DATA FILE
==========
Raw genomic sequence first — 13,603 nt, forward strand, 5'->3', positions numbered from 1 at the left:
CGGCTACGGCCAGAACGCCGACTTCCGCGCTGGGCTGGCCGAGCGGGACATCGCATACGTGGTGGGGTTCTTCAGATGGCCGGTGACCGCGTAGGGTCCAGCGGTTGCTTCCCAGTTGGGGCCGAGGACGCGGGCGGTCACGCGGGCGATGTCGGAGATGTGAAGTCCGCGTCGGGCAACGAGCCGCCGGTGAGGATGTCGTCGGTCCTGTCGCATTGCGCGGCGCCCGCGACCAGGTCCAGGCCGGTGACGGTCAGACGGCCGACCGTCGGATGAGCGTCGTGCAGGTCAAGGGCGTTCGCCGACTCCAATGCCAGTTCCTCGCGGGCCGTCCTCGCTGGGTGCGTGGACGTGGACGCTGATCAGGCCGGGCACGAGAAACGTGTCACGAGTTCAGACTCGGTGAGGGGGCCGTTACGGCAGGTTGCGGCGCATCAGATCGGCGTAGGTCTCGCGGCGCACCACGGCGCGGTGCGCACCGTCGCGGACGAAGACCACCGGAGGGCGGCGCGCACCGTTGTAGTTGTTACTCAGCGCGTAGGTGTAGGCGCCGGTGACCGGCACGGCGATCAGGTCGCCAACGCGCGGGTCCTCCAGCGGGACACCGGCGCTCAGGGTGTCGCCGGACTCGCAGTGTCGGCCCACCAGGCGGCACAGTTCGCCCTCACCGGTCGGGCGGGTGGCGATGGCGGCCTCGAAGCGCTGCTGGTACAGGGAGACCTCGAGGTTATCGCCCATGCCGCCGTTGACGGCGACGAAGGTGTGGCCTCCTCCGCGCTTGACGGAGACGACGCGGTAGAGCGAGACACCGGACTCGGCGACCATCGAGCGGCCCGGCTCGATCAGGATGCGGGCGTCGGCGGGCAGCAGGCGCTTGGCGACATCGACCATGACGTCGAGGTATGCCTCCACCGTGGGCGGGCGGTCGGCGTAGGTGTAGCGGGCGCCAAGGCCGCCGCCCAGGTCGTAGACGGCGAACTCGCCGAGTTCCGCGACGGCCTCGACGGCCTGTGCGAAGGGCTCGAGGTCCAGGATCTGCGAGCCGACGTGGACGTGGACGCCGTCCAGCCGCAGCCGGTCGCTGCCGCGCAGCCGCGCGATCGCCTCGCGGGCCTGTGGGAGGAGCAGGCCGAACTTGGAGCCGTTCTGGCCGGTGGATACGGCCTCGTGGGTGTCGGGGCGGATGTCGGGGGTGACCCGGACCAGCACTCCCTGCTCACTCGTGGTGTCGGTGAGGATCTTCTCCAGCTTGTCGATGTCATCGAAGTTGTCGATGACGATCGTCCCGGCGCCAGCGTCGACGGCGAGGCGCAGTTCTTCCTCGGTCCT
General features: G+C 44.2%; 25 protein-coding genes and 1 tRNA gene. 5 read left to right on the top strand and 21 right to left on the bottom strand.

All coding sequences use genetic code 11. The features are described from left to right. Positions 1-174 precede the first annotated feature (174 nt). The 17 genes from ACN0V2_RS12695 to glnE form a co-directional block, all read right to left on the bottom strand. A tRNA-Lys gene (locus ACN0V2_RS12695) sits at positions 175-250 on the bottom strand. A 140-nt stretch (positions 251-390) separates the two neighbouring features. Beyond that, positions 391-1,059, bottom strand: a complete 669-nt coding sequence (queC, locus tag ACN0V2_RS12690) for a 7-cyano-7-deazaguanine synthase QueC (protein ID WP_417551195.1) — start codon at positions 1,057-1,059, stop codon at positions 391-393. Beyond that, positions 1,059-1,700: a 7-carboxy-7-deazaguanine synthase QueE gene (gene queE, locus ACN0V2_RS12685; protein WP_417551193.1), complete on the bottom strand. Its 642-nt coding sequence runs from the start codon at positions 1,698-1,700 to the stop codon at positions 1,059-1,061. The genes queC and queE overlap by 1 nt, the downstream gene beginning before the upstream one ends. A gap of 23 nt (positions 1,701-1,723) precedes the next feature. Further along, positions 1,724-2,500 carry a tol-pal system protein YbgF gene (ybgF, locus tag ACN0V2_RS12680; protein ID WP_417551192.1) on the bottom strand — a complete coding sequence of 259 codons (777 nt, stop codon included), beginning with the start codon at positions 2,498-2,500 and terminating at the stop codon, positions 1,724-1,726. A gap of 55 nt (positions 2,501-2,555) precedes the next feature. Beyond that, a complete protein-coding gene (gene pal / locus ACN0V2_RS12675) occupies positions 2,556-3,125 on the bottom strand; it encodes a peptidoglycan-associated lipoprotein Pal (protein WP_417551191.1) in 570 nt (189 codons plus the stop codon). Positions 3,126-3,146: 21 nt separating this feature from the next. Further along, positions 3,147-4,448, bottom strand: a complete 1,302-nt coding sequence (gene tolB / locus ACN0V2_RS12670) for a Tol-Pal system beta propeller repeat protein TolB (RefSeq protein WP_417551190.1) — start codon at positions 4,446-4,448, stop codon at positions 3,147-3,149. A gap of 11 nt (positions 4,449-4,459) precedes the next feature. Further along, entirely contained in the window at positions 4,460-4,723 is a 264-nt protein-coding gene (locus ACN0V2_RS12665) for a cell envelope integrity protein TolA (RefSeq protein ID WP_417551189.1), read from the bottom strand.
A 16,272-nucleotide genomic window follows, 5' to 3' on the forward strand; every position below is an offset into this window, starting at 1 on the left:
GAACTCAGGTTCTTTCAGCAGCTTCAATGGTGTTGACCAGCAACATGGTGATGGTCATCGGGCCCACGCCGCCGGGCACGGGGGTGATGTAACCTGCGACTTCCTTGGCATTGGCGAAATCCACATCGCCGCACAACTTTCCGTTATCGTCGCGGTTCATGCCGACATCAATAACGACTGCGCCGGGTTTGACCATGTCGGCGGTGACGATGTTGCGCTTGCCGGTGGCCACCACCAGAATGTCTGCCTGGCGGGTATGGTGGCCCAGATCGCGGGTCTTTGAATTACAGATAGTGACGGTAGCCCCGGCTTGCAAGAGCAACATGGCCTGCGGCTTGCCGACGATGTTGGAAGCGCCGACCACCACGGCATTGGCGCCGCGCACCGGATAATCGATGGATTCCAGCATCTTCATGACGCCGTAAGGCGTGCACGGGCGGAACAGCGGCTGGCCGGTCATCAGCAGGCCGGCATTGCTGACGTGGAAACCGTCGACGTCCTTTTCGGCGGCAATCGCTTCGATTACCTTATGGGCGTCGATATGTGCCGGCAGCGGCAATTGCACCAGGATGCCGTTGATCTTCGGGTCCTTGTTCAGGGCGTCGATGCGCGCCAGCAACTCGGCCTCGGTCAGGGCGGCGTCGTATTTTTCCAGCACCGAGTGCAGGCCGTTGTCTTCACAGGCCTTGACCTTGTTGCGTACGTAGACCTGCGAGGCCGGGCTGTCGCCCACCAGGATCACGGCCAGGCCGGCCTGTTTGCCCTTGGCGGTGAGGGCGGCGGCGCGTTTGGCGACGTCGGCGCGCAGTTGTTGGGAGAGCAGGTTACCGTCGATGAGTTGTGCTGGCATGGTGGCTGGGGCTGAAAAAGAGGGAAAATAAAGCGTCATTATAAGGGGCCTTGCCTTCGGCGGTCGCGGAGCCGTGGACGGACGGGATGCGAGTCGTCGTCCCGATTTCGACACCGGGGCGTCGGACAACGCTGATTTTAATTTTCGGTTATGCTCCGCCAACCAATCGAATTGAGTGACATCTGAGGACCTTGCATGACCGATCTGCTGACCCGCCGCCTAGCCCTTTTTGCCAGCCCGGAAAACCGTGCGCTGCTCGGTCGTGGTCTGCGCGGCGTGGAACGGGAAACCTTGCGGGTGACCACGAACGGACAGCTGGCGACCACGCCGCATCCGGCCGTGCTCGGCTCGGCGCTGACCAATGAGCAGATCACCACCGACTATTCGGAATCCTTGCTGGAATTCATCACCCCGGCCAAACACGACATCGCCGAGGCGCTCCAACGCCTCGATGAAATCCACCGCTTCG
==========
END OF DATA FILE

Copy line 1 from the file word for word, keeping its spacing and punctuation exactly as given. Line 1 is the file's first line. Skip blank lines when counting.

Raw genomic sequence first — 13,603 nt, forward strand, 5'->3', positions numbered from 1 at the left: